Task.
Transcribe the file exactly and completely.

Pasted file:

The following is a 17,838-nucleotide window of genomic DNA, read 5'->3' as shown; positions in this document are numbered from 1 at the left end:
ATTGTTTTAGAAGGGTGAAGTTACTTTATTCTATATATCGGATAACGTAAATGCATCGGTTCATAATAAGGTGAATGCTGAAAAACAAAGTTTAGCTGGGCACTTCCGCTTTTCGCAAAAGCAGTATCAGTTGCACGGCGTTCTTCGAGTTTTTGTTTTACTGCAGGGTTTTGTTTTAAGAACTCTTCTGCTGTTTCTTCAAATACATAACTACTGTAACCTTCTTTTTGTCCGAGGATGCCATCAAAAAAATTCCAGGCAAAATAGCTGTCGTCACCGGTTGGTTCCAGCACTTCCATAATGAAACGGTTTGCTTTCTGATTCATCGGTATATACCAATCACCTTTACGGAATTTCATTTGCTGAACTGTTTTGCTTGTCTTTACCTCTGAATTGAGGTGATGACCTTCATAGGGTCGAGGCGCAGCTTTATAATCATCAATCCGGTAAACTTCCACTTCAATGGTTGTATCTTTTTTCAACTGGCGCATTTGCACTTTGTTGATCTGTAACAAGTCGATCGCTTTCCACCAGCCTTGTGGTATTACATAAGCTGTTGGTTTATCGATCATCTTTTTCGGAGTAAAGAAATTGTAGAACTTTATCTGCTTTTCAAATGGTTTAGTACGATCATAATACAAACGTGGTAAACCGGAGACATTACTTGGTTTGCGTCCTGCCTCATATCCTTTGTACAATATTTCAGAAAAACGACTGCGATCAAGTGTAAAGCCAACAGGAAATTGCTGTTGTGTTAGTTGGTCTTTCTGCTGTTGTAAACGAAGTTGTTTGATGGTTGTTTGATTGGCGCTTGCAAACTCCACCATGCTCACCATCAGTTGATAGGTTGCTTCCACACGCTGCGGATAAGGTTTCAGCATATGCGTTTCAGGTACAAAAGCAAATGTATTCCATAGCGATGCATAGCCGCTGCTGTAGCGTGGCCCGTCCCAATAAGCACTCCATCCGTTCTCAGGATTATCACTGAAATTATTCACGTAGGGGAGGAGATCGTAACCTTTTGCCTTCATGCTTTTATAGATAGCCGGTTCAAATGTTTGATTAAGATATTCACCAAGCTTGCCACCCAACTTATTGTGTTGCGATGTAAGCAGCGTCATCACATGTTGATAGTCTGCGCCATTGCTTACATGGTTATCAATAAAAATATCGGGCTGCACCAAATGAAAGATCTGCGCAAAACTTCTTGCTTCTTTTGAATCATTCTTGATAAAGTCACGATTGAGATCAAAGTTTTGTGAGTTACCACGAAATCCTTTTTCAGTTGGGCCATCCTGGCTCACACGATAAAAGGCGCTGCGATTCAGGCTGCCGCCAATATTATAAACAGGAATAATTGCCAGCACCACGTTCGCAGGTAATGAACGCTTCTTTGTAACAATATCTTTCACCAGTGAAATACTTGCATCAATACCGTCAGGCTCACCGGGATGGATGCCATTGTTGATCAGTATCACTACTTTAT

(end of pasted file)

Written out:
The following is a 17,838-nucleotide window of genomic DNA, read 5'->3' as shown; positions in this document are numbered from 1 at the left end:
ATTGTTTTAGAAGGGTGAAGTTACTTTATTCTATATATCGGATAACGTAAATGCATCGGTTCATAATAAGGTGAATGCTGAAAAACAAAGTTTAGCTGGGCACTTCCGCTTTTCGCAAAAGCAGTATCAGTTGCACGGCGTTCTTCGAGTTTTTGTTTTACTGCAGGGTTTTGTTTTAAGAACTCTTCTGCTGTTTCTTCAAATACATAACTACTGTAACCTTCTTTTTGTCCGAGGATGCCATCAAAAAAATTCCAGGCAAAATAGCTGTCGTCACCGGTTGGTTCCAGCACTTCCATAATGAAACGGTTTGCTTTCTGATTCATCGGTATATACCAATCACCTTTACGGAATTTCATTTGCTGAACTGTTTTGCTTGTCTTTACCTCTGAATTGAGGTGATGACCTTCATAGGGTCGAGGCGCAGCTTTATAATCATCAATCCGGTAAACTTCCACTTCAATGGTTGTATCTTTTTTCAACTGGCGCATTTGCACTTTGTTGATCTGTAACAAGTCGATCGCTTTCCACCAGCCTTGTGGTATTACATAAGCTGTTGGTTTATCGATCATCTTTTTCGGAGTAAAGAAATTGTAGAACTTTATCTGCTTTTCAAATGGTTTAGTACGATCATAATACAAACGTGGTAAACCGGAGACATTACTTGGTTTGCGTCCTGCCTCATATCCTTTGTACAATATTTCAGAAAAACGACTGCGATCAAGTGTAAAGCCAACAGGAAATTGCTGTTGTGTTAGTTGGTCTTTCTGCTGTTGTAAACGAAGTTGTTTGATGGTTGTTTGATTGGCGCTTGCAAACTCCACCATGCTCACCATCAGTTGATAGGTTGCTTCCACACGCTGCGGATAAGGTTTCAGCATATGCGTTTCAGGTACAAAAGCAAATGTATTCCATAGCGATGCATAGCCGCTGCTGTAGCGTGGCCCGTCCCAATAAGCACTCCATCCGTTCTCAGGATTATCACTGAAATTATTCACGTAGGGGAGGAGATCGTAACCTTTTGCCTTCATGCTTTTATAGATAGCCGGTTCAAATGTTTGATTAAGATATTCACCAAGCTTGCCACCCAACTTATTGTGTTGCGATGTAAGCAGCGTCATCACATGTTGATAGTCTGCGCCATTGCTTACATGGTTATCAATAAAAATATCGGGCTGCACCAAATGAAAGATCTGCGCAAAACTTCTTGCTTCTTTTGAATCATTCTTGATAAAGTCACGATTGAGATCAAAGTTTTGTGAGTTACCACGAAATCCTTTTTCAGTTGGGCCATCCTGGCTCACACGATAAAAGGCGCTGCGATTCAGGCTGCCGCCAATATTATAAACAGGAATAATTGCCAGCACCACGTTCGCAGGTAATGAACGCTTCTTTGTAACAATATCTTTCACCAGTGAAATACTTGCATCAATACCGTCAGGCTCACCGGGATGGATGCCATTGTTGATCAGTATCACTACTTTAT